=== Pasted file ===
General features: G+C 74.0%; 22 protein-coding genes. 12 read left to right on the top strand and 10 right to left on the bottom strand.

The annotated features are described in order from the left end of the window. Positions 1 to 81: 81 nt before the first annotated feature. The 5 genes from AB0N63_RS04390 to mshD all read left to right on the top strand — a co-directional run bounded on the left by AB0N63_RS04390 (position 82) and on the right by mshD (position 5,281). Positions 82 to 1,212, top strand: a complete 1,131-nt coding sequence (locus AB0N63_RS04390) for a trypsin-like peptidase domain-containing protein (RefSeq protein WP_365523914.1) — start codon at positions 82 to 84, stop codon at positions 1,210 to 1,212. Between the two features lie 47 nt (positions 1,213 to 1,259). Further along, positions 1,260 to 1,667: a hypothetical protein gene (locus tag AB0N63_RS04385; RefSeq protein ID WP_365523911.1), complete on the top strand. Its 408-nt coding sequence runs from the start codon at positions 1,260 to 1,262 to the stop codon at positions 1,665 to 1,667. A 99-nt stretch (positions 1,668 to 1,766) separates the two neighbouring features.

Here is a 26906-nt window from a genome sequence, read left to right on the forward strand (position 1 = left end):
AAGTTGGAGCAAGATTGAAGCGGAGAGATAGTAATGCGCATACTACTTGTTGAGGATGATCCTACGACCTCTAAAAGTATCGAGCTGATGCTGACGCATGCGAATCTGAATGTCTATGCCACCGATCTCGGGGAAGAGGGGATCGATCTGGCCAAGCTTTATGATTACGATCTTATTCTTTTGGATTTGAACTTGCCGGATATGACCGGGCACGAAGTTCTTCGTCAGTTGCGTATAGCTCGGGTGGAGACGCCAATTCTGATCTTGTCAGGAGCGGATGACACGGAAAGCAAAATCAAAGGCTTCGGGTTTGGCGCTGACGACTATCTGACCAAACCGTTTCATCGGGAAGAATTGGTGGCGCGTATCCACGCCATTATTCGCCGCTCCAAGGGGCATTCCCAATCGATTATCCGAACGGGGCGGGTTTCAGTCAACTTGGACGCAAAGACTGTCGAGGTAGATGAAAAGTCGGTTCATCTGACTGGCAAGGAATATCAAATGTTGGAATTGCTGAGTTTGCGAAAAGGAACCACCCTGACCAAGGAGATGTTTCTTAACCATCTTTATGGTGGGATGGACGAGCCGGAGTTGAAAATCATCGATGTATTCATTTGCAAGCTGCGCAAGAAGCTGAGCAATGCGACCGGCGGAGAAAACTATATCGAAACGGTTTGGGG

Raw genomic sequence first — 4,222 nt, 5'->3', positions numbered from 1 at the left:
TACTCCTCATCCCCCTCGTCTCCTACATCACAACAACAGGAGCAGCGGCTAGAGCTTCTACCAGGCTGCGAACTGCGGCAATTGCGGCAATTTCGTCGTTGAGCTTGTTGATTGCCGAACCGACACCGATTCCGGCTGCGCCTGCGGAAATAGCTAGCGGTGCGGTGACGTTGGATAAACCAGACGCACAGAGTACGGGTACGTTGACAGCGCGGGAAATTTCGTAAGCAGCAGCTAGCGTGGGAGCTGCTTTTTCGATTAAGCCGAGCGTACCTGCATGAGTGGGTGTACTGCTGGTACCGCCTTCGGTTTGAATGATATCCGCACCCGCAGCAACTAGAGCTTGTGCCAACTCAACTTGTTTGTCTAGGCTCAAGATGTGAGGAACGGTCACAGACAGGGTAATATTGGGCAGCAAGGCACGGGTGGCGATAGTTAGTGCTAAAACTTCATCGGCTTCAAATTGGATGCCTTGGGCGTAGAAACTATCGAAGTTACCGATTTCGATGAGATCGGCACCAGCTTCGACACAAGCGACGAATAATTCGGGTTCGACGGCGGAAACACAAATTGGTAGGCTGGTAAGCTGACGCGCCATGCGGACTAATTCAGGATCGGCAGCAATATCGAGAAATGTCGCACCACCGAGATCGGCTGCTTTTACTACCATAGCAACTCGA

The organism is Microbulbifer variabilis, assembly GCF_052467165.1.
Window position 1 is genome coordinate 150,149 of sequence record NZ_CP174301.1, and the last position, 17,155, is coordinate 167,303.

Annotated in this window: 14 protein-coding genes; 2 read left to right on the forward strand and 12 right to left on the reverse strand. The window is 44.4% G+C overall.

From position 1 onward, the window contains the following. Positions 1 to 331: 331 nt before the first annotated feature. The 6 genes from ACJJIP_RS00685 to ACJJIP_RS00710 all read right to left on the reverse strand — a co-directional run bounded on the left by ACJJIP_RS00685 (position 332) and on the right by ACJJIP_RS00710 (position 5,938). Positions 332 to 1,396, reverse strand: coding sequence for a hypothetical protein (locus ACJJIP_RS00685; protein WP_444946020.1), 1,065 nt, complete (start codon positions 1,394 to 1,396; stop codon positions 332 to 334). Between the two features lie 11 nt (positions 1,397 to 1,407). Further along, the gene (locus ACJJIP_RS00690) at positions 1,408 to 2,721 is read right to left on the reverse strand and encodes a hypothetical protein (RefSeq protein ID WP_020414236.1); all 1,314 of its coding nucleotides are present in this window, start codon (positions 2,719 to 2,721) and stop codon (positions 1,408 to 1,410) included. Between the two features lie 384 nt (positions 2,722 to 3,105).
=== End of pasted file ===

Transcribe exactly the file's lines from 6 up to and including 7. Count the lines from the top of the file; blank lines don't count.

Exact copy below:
TACTCCTCATCCCCCTCGTCTCCTACATCACAACAACAGGAGCAGCGGCTAGAGCTTCTACCAGGCTGCGAACTGCGGCAATTGCGGCAATTTCGTCGTTGAGCTTGTTGATTGCCGAACCGACACCGATTCCGGCTGCGCCTGCGGAAATAGCTAGCGGTGCGGTGACGTTGGATAAACCAGACGCACAGAGTACGGGTACGTTGACAGCGCGGGAAATTTCGTAAGCAGCAGCTAGCGTGGGAGCTGCTTTTTCGATTAAGCCGAGCGTACCTGCATGAGTGGGTGTACTGCTGGTACCGCCTTCGGTTTGAATGATATCCGCACCCGCAGCAACTAGAGCTTGTGCCAACTCAACTTGTTTGTCTAGGCTCAAGATGTGAGGAACGGTCACAGACAGGGTAATATTGGGCAGCAAGGCACGGGTGGCGATAGTTAGTGCTAAAACTTCATCGGCTTCAAATTGGATGCCTTGGGCGTAGAAACTATCGAAGTTACCGATTTCGATGAGATCGGCACCAGCTTCGACACAAGCGACGAATAATTCGGGTTCGACGGCGGAAACACAAATTGGTAGGCTGGTAAGCTGACGCGCCATGCGGACTAATTCAGGATCGGCAGCAATATCGAGAAATGTCGCACCACCGAGATCGGCTGCTTTTACTACCATAGCAACTCGA

The organism is Microbulbifer variabilis, assembly GCF_052467165.1.